Stop the Busyness, Be Productive (365 Days of Spirited Living – DAY 105)
(30 Things To Stop Spending Time On If You Want to Be Successful #14)
“It is not enough to be industrious; so are the ants. What are you industrious about?”
— Henry David Thoreau
Busyness and productivity can look like the same thing on the surface, but deep inside they are vastly different. Many people think busyness equates to productivity, but it really doesn’t. We all know the busy people. They’re the ones who are always moving, sighing, and constantly checking things off their to-do lists. Busy people rarely have serious time to think and reflect on their day. They move from one thing to the next, and are always telling themselves they can’t do this or that right now.
I define busyness as doing things. I define productivity as accomplishing things. In other words, busy people just do. Productive people produce. Successful people are productive people. We can see that you have been busy because of what you have produced, created, innovated, spoken, or written. Research shows that we are innately wired to stay busy all of the time. North Carolina Business School professor Bradley Staats and Harvard Business School professor Francesca Gino state, “It’s very easy to succumb to the temptation of staying busy even when it is counterproductive: It is the way our brains are wired.”
We would rather traverse throughout a store, not picking up anything in particular, than stand in a long checkout line. The reason is because our brains are wired to be active. Our activities justify our busyness. When we don’t know what to do or face an uneasy dilemma, we tend to jump into action first than consult, analyze, and reason. By nature, we know that reacting to situations is bound to be a disaster, but we do it anyway. The reason for this is because we have a strong disinclination to inactivity.
What do people complain about the most during the morning commute? Traffic. We don’t like to sit in traffic because we don’t like to not be moving. Immobility affects our brains and causes us to feel stuck and thus to feel like we have to get out of that “stuckness” — in others words, we have to be in motion. To many people, inaction denotes idleness but nothing could be further from the truth. When we feel inactive or look as if we are not busy, those are the times we are doing our best work.
Life is essentially made up of priorities. Busy people have dozens of them, but productive people only have a few. Everything and everyone cannot be a priority. If it is (and it often is for busy people) you don’t have a priority list, you merely have a to-do list. With this, you will more than likely try to fit everything into a small amount of time, run yourself ragged, and create a mess. The Pareto Principle comes to mind here. This principle states that 80% of the results will come from 20% of your activity. What you make your priority is what you will focus on.
That leads to another point. Productive people focus on one thing at a time while busy people are happy to multitask. Focusing on one goal or project will give you a better chance at being successful than trying to perform a juggling act in a circus. Busy people love action while productive people aim for results. Productive people who eventually become successful people understand that the point of working is to deliver a product or service that is useful, excellent, timely, and valuable. It is important that we pay attention to time wasters. When we find ourselves in an productive situation (such as most conference calls and board meetings) we should have the courage to step up and change.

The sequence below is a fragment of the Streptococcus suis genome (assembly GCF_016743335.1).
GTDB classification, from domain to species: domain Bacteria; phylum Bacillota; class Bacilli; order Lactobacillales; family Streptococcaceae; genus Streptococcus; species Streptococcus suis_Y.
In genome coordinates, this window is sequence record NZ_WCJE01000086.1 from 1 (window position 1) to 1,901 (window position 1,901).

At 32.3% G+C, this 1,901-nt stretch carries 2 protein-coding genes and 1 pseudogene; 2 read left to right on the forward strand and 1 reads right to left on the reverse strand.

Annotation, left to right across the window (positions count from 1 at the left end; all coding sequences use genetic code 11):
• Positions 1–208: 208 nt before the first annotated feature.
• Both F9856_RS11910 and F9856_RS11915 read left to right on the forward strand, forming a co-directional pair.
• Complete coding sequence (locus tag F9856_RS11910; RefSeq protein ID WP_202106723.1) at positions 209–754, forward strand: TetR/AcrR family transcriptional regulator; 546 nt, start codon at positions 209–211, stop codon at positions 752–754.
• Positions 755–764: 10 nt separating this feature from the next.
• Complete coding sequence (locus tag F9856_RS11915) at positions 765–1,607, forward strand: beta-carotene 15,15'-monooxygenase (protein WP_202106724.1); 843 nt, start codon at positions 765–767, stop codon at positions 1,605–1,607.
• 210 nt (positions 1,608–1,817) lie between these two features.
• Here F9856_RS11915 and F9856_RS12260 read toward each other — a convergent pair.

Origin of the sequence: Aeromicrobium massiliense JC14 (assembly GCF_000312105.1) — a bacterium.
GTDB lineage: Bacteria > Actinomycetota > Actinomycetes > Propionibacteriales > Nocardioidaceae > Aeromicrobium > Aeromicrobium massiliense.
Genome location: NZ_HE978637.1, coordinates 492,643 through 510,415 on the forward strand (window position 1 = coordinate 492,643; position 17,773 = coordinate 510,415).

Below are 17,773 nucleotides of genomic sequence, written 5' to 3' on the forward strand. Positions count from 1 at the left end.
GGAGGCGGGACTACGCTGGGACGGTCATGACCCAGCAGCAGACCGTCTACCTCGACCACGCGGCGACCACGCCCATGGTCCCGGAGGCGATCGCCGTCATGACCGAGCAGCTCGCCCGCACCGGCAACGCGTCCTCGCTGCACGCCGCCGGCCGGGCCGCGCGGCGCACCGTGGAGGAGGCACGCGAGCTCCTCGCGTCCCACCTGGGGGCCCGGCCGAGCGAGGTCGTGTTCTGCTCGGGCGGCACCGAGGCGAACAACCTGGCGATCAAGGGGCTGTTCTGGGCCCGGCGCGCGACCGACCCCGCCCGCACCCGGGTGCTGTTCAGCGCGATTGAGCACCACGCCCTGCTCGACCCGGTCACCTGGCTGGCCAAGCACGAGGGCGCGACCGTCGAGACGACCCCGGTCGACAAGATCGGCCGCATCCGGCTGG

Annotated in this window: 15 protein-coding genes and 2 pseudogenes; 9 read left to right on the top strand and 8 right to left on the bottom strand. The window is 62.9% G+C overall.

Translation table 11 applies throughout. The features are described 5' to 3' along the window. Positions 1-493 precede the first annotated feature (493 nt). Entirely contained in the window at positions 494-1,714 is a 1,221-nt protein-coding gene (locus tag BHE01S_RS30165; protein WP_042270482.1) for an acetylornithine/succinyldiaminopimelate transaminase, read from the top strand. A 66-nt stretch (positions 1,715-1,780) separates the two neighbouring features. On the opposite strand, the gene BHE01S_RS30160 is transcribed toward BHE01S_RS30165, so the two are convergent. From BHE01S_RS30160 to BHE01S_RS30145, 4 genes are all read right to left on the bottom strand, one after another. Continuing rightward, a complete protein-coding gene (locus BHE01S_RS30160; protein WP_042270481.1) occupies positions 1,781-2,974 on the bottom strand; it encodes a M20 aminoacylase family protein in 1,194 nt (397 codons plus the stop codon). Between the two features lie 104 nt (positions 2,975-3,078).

Busy people talk while productive people finish what they start. Talking about going to college and actually completing your college degree are two different things. Talking about writing a book and publishing a book are not the same. When you interview for a job or position, the employer is less interested with knowing what you are doing. He or she wants to know what you have done. Your track record is a good indicator of your future performance.
Value is created not based upon effort (trying) but based upon results. We have an obligation to be both excellent and effective in our work — whatever it is. Busy people tend to create busy followers, busy homes, busy organizations, and busy team members. They measure progress by activity, by punching in the hours from 9 to 5. Productive people create productive followers, productive homes, productive organizations, and productive team members. They measure progress by results. Putting in time is not a goal; completing projects are.
Part of being a successful person is learning when to show up for the fight and when to close the door and move on. I used to think that if I wasn’t always hard at work — in front of my computer, head in a textbook, pen to paper, reading, emailing, connecting, running errands — that I was idle and wasting time. But I’ve grown from that. Productivity is just as much about what you accomplish as what you take time not to accomplish. Rest, relaxation, and enjoyment of life is what balances productivity.
“The least productive people are usually the ones who are most in favor of holding meetings.”
— Thomas Sowell